Discoverability – A naming choice

When reading or refactoring code, it is important to be able to easily find all callers of a method or to go to the implementation of a method.  In static languages, IDEs make this reasonably easy.  However, if reflection is being used, they may still fail us.  It is simply easier to parse a static language to know the types involved and find the right ones to tell us about.  In dynamic languages that is much harder.

In a dynamic language, a key way to find all references to an object’s method call is “Find in Files”.  This means what we choose to name things may make it harder or easier to change later.  It may also make it harder to discover who is calling the method – or even that the method exists.

A unique name

In order to refactor a uniquely named method on a class

  • search for the method name as a string
  • rename

As we know it is unique, this will work.  In fact, you might be able to run a simple find and replace in files instead of looking at each result individually.

This scenario however is unlikely.  At least it is unlikely that we emphatically know that a given method name is unique.

A more likely scenario

In order to refactor a descriptively named method such as full_price_for_tour on a Tour class

  • search for the method name as a string
  • in each search result – check all references to the method name to see if they are in fact using a Tour object
  • if this is a Tour object call, rename the method call to the new name.

This is more work as we need to look at each result.  Hopefully with a descriptively named method the number of usages will not be too high.  Even if the number of usages is high, hopefully all usages of the name will in fact be on the Tour class.

However, we do need to look at each result as this process is potentially error prone.  There could be other method definitions using the same name that we need to NOT rename.  Hopefully there are tests that will tell us if we fail.  And hopefully the number of callers to change isn’t too high due to the descriptiveness of the method so the changes to the callers is clear.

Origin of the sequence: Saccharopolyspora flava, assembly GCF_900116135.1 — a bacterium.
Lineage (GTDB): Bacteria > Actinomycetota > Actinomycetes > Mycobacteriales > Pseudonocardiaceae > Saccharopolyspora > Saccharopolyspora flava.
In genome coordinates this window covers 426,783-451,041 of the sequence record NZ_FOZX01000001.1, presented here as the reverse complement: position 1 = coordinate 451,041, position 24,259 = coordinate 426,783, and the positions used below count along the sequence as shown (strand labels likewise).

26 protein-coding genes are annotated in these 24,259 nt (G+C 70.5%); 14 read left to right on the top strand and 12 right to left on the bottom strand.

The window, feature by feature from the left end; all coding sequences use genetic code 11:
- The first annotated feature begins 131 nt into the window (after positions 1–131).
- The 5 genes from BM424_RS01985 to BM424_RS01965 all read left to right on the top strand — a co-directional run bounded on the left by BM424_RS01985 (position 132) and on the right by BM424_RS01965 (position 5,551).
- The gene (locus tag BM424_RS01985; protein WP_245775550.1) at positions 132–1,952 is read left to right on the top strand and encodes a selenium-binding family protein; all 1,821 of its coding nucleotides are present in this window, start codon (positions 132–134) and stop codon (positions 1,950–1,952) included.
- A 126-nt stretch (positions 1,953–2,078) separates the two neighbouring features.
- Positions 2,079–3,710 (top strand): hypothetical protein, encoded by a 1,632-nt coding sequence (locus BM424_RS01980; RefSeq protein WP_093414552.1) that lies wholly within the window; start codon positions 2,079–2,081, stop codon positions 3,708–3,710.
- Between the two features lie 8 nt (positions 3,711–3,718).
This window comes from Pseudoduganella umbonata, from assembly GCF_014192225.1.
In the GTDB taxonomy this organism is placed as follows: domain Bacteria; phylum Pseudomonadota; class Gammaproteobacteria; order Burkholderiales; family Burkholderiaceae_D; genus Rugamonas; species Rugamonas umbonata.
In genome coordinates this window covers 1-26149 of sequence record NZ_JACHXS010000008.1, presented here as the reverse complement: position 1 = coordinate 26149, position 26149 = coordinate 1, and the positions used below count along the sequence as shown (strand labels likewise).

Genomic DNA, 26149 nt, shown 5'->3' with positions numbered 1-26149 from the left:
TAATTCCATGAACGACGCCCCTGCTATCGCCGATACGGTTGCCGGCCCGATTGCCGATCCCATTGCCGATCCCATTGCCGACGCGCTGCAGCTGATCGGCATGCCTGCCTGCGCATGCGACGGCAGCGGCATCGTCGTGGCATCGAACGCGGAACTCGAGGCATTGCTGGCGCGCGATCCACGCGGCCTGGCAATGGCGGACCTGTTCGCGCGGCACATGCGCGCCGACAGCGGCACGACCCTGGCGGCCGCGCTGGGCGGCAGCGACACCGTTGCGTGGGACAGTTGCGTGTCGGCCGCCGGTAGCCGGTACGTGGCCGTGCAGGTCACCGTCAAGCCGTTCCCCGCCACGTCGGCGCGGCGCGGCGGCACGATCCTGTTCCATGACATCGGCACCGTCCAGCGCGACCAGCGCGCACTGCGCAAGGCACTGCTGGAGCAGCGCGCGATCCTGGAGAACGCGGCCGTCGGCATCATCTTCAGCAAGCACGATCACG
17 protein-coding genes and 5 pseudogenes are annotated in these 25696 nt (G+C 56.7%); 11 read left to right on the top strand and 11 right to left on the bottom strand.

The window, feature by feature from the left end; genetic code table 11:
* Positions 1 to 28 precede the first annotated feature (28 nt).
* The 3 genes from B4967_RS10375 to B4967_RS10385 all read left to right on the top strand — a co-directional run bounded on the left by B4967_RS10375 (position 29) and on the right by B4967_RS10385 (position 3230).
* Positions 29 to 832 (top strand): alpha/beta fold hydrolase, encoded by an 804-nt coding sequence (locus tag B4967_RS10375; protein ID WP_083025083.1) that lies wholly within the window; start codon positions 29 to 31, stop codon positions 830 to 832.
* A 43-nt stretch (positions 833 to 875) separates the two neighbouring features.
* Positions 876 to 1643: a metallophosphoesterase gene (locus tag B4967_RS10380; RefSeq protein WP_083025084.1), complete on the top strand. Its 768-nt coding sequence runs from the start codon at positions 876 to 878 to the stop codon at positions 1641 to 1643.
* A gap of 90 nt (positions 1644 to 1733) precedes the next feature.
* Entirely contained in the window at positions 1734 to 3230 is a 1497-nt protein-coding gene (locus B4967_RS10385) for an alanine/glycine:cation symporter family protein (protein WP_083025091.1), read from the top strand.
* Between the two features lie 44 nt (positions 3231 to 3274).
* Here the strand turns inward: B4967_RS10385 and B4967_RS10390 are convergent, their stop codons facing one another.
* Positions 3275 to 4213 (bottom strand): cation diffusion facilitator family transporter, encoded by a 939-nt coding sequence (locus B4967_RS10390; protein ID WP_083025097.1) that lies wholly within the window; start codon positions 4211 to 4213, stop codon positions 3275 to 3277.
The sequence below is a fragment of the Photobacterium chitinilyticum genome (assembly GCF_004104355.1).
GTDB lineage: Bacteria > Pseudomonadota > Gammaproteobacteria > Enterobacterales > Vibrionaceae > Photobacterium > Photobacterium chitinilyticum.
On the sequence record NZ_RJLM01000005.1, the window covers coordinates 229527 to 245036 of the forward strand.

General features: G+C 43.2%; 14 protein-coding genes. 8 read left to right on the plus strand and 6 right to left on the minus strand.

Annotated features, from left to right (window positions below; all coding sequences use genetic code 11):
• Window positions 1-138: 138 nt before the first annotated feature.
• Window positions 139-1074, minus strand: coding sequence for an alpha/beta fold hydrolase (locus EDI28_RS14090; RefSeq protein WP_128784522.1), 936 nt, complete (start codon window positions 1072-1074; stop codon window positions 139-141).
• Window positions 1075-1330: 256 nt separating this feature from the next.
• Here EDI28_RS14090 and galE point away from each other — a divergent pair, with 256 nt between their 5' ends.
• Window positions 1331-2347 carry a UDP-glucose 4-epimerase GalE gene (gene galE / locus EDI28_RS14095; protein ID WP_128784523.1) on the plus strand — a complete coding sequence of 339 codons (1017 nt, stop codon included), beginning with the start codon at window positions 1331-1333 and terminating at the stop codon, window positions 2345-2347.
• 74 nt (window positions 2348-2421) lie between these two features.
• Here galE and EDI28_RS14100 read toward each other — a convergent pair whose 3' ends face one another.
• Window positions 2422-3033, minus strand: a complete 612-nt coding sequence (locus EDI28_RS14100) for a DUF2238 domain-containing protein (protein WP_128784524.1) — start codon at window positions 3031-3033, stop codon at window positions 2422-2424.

Sometimes the results are less simple

Now imagine repeating the above exercise, but now the name of the method to refactor is name.  Suddenly we may have a huge number of hits with many classes exposing a name method for their instances.  Now the ratio of search result hits that are to be updated is no longer almost 100%.  The probability of error is much higher – the greater the number of hits, the more actual choices that need to be made.

An IDE may help

Immediately the IDE lovers will point out that, using an IDE is the solution.  And yes, it could help.  But IDEs for dynamic languages are generally slow and CPU/memory intensive as the problem is a hard one to solve.  And they won’t always be correct.  So you will still need to employ strategies using a human mind.

Naming things more explicitly can help

A more useful model – even if you’re using an IDE – is to name things descriptively, without being silly.  Things like tour_name and operator_name instead of name may help someone discover where / how a method is being used more easily.

Designing code to only expose a given interface can help

Building cohesive units of code that only interact through a well defined interface makes changing behind the interface a lot easier.  However it still doesn’t discount developers reaching in behind the curtain and using internals that they should not.  So you will still need to check.  Hopefully code that breaks the design like this will be caught before it gets merged into the mainline, but you never truly know without looking.

Reducing scope where possible can help

Knowing the scope of access of the thing you need to change can make changing it easier as it reduces the area you need to look in.  For example, if something is a private method then we know that as long as all usages in this class are updated, then we are completely free to change it. Unless someone has done a private_send from somewhere else…  Or we are mixing in a module that uses the private method from there… Both of which I’d like to think no one would be that silly to do.

Testing can help

Obviously having a comprehensive test suite that calls all implemented permutations of the usage of the method will help to validate a change.  It will hopefully help us discover when we have missed updating callers.  Or when we’ve accidentally changed a caller that shouldn’t be changed.  However if there are name clashes for the new name, it is plausible that it might not give you the feedback that we expect so it isn’t a silver bullet if you aren’t naming things well.

Think! 

Think about naming.  Think about discoverability.  Is there something that will make changing this easier in the future?

Think about the cost of making discoverability harder.  Be aware of the implications of a naming choice.  Is there something that can be done to make it easier to safely refactor away from this choice later?

Can we make things worse? Discoverability is a design choice to make easier or harder.

One comment on “Discoverability – A naming choice

  1. […] recently blogged on discoverability being a naming choice. I talked about how the choice of name may make changing it later easier or harder.  What would […]

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